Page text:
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Berkley mayor inducted into Michigan Irish American Hall of Fame

By: Joshua Gordon | Woodward Talk | Published September 30, 2015


BERKLEY — When Phil O’Dwyer came to America from Ireland, he did so for an education and never fathomed it would lead to him being a vital part of the Berkley community some 40 years later.

But it is the work that O’Dwyer has done as a city councilman, and now mayor of Berkley, that saw him inducted into the Michigan Irish American Hall of Fame Sept. 19.

O’Dwyer joins an elite company of inductees since the hall of fame was established in 2012, including Henry Ford, former Attorney General Frank Kelly and former Michigan Supreme Court Justice James Ryan.

“I was very honored and humbled by being nominated in the first place, and then being selected,” O’Dwyer, 67, said. “When you look at the list of the inductees, it is an impressive hall of fame. To be listed amongst Henry Ford, Frank Kelly and James Ryan is a huge honor.”

O’Dwyer was nominated for the hall of fame by longtime friend Nora Cassidy, whom he has known in the Michigan Irish community for several years. Once someone is nominated, the inductees are chosen by a board based on lifetime achievements.

O’Dwyer was inducted in the public service category. Councilwoman Eileen Steadman has been on council since 1997 and has worked alongside O’Dwyer for his entire tenure as a councilman and mayor, which spans 10 years.

“He is a very intelligent man, and he loves the city of Berkley,” she said. “He understands the needs of the city of Berkley, and he has just been a really good person to have representing the community. He is well-deserving of this tremendous honor, as he has been a mainstay in this community for years.”

O’Dwyer was born in Tipperary, Ireland, and completed all of his education through his undergraduate degree in Ireland. When it came time for graduate school, O’Dwyer chose the University of Notre Dame as his next step before later earning his doctorate at Wayne State University.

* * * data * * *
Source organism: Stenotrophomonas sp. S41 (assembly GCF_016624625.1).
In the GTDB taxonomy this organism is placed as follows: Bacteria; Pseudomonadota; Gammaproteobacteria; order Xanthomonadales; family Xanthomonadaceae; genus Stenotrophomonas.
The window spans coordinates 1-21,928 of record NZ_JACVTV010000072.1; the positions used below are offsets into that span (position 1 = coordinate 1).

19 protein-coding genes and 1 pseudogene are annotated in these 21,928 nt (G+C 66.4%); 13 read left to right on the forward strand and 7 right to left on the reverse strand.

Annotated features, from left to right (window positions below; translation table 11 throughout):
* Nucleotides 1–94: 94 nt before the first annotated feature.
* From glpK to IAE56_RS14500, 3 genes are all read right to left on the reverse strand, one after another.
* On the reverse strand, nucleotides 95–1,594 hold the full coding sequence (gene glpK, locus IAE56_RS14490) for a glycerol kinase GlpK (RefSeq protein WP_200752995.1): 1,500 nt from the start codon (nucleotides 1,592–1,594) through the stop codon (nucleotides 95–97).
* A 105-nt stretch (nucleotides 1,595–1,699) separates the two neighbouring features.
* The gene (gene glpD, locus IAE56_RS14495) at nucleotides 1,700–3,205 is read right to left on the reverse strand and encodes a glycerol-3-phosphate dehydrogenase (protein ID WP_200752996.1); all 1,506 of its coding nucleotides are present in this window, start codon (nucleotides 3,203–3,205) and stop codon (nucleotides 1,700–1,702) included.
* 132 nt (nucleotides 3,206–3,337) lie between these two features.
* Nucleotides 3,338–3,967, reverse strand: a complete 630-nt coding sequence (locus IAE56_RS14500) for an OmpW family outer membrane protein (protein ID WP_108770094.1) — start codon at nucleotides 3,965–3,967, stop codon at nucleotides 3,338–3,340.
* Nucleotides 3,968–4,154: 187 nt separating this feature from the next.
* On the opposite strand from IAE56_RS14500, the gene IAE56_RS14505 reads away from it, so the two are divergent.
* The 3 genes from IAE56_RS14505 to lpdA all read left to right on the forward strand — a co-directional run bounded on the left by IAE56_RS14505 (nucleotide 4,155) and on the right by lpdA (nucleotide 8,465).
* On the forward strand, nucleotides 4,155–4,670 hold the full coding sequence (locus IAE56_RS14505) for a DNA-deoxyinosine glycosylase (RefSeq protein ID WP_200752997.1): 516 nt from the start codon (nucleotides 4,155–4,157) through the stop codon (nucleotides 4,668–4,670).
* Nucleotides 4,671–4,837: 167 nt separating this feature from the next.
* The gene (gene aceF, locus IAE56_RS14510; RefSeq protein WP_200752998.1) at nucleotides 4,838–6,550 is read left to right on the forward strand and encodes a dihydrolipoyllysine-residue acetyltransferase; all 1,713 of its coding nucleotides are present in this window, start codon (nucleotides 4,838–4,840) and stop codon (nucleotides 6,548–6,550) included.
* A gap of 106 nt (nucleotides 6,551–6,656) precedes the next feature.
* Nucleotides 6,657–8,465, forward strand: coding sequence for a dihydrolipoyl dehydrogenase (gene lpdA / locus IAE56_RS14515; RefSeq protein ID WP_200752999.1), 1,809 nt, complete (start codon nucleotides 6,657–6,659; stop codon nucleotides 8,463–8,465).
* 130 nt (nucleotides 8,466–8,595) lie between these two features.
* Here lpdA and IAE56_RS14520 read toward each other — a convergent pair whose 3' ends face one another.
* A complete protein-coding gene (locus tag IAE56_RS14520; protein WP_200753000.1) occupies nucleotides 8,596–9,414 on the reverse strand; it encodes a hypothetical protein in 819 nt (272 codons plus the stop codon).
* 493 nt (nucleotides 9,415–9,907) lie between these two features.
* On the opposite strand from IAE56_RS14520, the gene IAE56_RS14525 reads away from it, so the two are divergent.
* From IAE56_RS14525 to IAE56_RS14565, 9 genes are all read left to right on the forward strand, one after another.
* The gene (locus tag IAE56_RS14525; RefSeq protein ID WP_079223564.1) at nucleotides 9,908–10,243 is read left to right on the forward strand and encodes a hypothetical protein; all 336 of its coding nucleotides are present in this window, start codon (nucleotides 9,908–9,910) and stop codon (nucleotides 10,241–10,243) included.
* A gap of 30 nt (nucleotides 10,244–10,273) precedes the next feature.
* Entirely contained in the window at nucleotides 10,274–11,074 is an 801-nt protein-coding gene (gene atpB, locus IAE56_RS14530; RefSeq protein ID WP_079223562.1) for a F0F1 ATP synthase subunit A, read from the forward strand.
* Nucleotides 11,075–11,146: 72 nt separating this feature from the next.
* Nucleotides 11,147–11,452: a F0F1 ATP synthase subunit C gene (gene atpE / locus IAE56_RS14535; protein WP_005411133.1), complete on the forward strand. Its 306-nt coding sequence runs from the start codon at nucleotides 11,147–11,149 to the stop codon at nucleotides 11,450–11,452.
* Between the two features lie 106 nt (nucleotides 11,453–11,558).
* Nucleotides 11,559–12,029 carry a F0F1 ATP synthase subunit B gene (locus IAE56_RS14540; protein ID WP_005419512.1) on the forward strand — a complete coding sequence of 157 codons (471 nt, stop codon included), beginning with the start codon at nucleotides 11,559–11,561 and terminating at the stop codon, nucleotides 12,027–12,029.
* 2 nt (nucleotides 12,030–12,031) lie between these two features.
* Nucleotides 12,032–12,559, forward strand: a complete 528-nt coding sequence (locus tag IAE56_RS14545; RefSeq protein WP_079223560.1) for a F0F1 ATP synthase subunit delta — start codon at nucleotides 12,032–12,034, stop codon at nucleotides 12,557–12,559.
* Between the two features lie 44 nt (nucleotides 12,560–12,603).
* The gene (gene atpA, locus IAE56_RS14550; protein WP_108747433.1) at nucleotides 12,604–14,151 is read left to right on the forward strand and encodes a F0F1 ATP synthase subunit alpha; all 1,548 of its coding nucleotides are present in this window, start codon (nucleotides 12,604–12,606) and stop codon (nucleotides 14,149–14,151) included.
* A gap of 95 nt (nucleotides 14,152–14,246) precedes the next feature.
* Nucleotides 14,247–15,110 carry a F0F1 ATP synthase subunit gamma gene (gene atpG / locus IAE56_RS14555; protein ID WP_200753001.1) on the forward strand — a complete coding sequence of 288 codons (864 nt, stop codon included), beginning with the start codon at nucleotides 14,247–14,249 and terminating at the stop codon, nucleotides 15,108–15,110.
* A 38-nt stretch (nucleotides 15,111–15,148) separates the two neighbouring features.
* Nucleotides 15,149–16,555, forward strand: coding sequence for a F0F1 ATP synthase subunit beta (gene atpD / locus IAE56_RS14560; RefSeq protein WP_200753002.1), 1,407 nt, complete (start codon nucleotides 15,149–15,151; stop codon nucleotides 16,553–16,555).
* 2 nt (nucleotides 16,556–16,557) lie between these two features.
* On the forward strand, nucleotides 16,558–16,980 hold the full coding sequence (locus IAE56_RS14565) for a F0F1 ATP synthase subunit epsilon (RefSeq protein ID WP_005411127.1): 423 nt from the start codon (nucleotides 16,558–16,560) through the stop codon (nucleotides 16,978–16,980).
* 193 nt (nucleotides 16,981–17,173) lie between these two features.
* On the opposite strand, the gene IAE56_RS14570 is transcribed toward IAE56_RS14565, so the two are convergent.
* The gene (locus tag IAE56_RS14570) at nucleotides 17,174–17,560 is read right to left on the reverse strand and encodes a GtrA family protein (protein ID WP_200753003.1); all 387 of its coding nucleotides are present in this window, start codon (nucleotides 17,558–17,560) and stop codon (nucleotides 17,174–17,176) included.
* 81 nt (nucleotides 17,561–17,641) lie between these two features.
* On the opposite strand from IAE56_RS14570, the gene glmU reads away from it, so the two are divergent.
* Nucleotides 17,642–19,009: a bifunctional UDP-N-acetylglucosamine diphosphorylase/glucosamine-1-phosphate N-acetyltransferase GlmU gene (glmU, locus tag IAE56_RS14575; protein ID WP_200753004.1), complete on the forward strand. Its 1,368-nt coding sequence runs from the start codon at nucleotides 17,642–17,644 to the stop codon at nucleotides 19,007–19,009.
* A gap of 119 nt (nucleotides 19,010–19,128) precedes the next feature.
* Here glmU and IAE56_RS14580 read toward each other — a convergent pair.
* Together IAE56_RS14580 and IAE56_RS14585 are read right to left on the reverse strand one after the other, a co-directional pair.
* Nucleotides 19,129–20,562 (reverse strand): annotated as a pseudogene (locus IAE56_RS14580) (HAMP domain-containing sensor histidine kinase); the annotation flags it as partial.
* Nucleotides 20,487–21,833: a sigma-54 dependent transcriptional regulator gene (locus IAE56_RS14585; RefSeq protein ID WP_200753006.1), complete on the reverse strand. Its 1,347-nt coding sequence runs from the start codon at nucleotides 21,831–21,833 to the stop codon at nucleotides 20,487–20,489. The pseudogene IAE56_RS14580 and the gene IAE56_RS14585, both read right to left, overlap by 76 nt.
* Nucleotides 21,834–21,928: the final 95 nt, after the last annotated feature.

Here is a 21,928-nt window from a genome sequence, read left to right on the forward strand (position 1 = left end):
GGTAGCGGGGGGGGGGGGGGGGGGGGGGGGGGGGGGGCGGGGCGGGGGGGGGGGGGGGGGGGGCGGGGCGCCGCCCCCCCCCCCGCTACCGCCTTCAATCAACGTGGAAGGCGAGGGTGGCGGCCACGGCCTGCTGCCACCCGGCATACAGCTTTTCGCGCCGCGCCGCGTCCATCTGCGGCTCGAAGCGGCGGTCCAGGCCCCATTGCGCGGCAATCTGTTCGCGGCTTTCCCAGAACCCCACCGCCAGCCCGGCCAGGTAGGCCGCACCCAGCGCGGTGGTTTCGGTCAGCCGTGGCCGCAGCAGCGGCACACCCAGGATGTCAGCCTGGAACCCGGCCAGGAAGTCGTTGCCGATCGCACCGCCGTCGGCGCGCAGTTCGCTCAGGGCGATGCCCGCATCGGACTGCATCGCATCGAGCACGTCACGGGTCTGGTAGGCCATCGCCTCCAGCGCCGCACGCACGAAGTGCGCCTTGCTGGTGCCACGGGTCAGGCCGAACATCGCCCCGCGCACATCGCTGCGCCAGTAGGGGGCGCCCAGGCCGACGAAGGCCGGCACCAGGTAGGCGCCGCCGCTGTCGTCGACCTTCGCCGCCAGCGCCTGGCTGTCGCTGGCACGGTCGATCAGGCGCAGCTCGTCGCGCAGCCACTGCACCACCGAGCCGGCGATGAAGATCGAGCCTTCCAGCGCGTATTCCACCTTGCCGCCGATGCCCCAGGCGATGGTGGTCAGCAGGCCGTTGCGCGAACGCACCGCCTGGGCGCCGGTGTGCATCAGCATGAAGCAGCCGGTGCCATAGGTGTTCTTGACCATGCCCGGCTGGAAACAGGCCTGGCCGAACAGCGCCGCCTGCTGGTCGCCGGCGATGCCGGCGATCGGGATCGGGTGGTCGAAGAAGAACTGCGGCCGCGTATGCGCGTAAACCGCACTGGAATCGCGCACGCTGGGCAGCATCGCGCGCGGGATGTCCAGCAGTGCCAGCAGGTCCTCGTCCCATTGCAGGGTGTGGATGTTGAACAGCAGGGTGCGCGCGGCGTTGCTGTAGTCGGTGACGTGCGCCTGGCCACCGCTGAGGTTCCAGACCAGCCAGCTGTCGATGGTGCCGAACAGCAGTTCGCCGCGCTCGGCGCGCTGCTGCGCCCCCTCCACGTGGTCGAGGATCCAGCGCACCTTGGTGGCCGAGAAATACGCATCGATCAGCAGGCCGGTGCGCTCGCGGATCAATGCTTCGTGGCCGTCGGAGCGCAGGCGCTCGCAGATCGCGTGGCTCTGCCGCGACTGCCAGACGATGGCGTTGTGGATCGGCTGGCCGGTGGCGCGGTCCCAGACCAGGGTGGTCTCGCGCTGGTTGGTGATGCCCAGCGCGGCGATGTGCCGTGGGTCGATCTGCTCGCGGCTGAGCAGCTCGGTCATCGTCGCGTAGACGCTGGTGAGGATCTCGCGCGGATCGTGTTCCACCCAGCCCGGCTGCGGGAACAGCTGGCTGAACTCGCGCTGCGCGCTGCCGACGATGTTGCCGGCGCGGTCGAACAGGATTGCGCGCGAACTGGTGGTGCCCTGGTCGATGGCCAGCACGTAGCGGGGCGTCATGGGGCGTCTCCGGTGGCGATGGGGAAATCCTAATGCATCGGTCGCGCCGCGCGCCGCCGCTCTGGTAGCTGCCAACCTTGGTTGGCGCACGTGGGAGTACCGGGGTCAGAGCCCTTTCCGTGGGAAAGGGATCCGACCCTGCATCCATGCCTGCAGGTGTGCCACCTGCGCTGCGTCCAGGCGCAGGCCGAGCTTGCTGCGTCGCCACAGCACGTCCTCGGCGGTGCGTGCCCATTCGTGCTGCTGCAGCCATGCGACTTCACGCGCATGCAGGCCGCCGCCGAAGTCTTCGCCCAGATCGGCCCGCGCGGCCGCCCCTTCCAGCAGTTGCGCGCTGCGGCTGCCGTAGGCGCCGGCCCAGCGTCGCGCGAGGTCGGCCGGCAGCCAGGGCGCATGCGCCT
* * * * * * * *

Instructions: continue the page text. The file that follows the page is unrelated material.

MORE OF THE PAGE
A job teaching at Madonna College, now Madonna University, is what brought O’Dwyer to Michigan, and he settled in Berkley in 1980. O’Dwyer said it was by chance that his family ended up in Berkley, as they were able to find a house that fit their needs.

“When we purchased a house in 1980, I became active in the community, and over the years of being involved in a variety of aspects of the community life, I was persuaded to run for council in 2005,” O’Dwyer said. “And by 2011, I was persuaded to run for mayor. Berkley was very much accidental, but we discovered that we were in one of the finest places you could live in America.”

In 1979, six years after coming to America, O’Dwyer applied for citizenship in the United States and became a dual citizen of both America and Ireland. Now, O’Dwyer teaches counseling psychology at the Oakland University graduate school.

O’Dwyer will once again run for Berkley mayor in November, this time unopposed.

Staying in America instead of returning home to Ireland was a decision O’Dwyer made because of the opportunity in the United States, he said.

“I quickly realized America is the land of opportunity, and my involvement in education was such that there was a greater opportunity to teach at the university level in America,” he said. “I love the American optimism and progressive thinking that is a characteristic of America. We can retain the values of the past, yet embrace progressive talk at the same time.”

As far as maintaining his Irish roots, O’Dwyer said there are about 2 million people of Irish heritage in Michigan, and organizations like the Irish American Club in Detroit allow him to take part in Irish festivals, Sunday Mass and generally be surrounded by other Irish Americans.

“I hear the sound of two different drums,” he said. “There is the melody of a rich Irish heritage and the enduring challenge to not stop thinking about tomorrow, which is the American optimism.”

For more information on the Michigan Irish American Hall of Fame, visit